by Oxana Lypska, PharmD Candidate 2021
Dan van Oss, PharmD Candidate 2024
Eric Raine, PharmD Candidate 2024
As the opioid crisis continues, there are an increasing number of prescriptions being written for buprenorphine. As such, it is important to understand the many laws surrounding this medication so that we can do our part as pharmacists during this difficult time. There are numerous statutes and regulations that govern the use of medication-assisted treatment (MAT) for opioid addiction, which often includes the use of buprenorphine. Among these regulating bodies is the Substance Abuse and Mental Health Services Administration (SAMHSA) Division of Pharmacologic Therapies, which oversees the standards of accreditation, as well as certification processes for opioid treatment programs (OTP). This division also works with the Drug Enforcement Agency (DEA) and state governments to regulate medications that could be used in OTPs. In addition to these entities, some medications used in MAT are regulated by Title 21 Chapter 13 Subchapter I of the Controlled Substances Act, which has policies overseeing the manufacturing, importation, possession, use, and distribution of controlled substances. Recently, many of the laws surrounding buprenorphine have changed, and staying current on these changes is vital to effective and lawful pharmacy practice.
Buprenorphine is a schedule III-controlled substance drug under the Controlled Substances Acts of both New York State and our federal government. The medication works as a partial opioid agonist that was developed to treat patients struggling with opioid addiction; buprenorphine can be used for detoxification as well as regular maintenance treatment of opioid addiction. The drug acts by minimizing the cravings and withdrawal associated with stopping opioid use, and it has the added benefit of inhibiting the feeling of euphoria from using other opioids. Buprenorphine comes in many different forms - including sublingual, implantable, and injection, allowing patients and physicians multiple treatment options. See table 1 (below) for common forms of buprenorphine. More information on buprenorphine for opioid addiction treatment may be found here.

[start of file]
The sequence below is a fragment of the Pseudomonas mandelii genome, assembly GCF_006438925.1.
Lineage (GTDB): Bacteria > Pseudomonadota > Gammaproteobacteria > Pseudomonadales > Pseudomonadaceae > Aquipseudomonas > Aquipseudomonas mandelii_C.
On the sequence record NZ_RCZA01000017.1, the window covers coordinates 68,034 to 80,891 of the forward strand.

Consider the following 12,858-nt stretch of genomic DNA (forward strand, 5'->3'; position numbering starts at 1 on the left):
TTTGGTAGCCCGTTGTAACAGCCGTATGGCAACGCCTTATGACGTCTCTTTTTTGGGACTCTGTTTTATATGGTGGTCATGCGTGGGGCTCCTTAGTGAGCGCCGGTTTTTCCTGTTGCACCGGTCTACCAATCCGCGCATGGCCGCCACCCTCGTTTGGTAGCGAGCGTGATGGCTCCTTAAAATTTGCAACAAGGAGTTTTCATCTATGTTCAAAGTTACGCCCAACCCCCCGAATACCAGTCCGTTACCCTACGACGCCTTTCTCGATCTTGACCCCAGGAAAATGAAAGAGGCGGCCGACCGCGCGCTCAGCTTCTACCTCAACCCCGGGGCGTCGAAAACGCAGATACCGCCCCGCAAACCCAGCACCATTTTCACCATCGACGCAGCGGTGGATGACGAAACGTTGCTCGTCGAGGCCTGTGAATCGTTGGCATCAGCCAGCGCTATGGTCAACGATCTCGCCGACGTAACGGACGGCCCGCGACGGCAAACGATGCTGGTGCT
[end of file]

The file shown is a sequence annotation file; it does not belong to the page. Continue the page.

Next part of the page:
Physicians who prescribe buprenorphine for the treatment of narcotic addiction must register for a waiver upon the completion of specified training with the DEA prior to prescribing for the medication, as per the Rules and Regulations of Controlled Substances. The Drug Addiction and Treatment Act (DATA) of 2000 waived requirements for physicians to obtain a separate DEA number as a Narcotic Treatment Program (NTP). As a result, physicians registered with the DEA who apply and have the qualifications pursuant to DATA 2000 are issued a waiver authorizing them to treat patients for maintenance and detoxification of narcotic addiction with schedule III, IV, and V medications outside of treatment program clinics. These physicians with a waiver are issued an additional DEA number that begins with an “X”. This X-DEA number must be included on all prescriptions for drugs that contain buprenorphine when used for opioid dependence. Authorized prescribers may not exceed the limit set by DATA 2000 on the number of patients that they may treat with buprenorphine. When prescriptions are phoned in, pharmacists must have this number on the prescription record. Hospital and mid-level prescribers do not qualify for participation in this program under the DATA 2000, but newer regulations have changed this; see below. Although an OTP must be certified by SAMHSA and licensed by the state, they are neither required to obtain a DATA 2000 waiver, nor subject to the same patient limits as registered physicians.